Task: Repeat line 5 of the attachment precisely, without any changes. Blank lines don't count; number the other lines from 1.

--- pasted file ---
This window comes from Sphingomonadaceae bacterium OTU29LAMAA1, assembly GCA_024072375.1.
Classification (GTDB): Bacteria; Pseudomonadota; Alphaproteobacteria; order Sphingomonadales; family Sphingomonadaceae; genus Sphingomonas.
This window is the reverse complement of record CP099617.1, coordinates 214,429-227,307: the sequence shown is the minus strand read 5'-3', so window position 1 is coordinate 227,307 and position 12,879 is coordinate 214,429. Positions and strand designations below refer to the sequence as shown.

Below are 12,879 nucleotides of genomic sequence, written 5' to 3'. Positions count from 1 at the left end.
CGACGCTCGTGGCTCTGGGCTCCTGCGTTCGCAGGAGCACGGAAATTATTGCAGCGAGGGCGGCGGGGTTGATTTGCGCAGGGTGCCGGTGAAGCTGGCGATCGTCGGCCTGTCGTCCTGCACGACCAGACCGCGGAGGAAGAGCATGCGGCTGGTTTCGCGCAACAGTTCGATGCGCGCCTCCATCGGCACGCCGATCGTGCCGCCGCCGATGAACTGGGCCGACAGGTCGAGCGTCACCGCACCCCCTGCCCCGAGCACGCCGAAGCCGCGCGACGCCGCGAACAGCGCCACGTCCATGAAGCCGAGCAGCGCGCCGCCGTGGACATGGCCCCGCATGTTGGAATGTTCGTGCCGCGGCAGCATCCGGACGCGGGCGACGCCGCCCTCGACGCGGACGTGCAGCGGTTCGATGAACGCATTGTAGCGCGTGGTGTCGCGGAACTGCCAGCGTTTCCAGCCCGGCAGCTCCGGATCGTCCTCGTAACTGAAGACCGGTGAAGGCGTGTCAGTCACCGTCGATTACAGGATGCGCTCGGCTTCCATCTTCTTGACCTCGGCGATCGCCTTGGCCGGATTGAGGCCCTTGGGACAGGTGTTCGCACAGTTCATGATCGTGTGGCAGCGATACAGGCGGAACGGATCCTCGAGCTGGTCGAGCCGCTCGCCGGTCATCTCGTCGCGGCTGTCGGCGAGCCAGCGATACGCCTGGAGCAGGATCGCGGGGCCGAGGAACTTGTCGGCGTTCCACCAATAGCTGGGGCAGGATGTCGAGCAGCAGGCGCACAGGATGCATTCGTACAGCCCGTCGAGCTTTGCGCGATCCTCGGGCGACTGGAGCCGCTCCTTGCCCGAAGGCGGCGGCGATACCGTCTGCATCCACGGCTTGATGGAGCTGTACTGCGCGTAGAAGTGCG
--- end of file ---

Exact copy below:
CGACGCTCGTGGCTCTGGGCTCCTGCGTTCGCAGGAGCACGGAAATTATTGCAGCGAGGGCGGCGGGGTTGATTTGCGCAGGGTGCCGGTGAAGCTGGCGATCGTCGGCCTGTCGTCCTGCACGACCAGACCGCGGAGGAAGAGCATGCGGCTGGTTTCGCGCAACAGTTCGATGCGCGCCTCCATCGGCACGCCGATCGTGCCGCCGCCGATGAACTGGGCCGACAGGTCGAGCGTCACCGCACCCCCTGCCCCGAGCACGCCGAAGCCGCGCGACGCCGCGAACAGCGCCACGTCCATGAAGCCGAGCAGCGCGCCGCCGTGGACATGGCCCCGCATGTTGGAATGTTCGTGCCGCGGCAGCATCCGGACGCGGGCGACGCCGCCCTCGACGCGGACGTGCAGCGGTTCGATGAACGCATTGTAGCGCGTGGTGTCGCGGAACTGCCAGCGTTTCCAGCCCGGCAGCTCCGGATCGTCCTCGTAACTGAAGACCGGTGAAGGCGTGTCAGTCACCGTCGATTACAGGATGCGCTCGGCTTCCATCTTCTTGACCTCGGCGATCGCCTTGGCCGGATTGAGGCCCTTGGGACAGGTGTTCGCACAGTTCATGATCGTGTGGCAGCGATACAGGCGGAACGGATCCTCGAGCTGGTCGAGCCGCTCGCCGGTCATCTCGTCGCGGCTGTCGGCGAGCCAGCGATACGCCTGGAGCAGGATCGCGGGGCCGAGGAACTTGTCGGCGTTCCACCAATAGCTGGGGCAGGATGTCGAGCAGCAGGCGCACAGGATGCATTCGTACAGCCCGTCGAGCTTTGCGCGATCCTCGGGCGACTGGAGCCGCTCCTTGCCCGAAGGCGGCGGCGATACCGTCTGCATCCACGGCTTGATGGAGCTGTACTGCGCGTAGAAGTGCG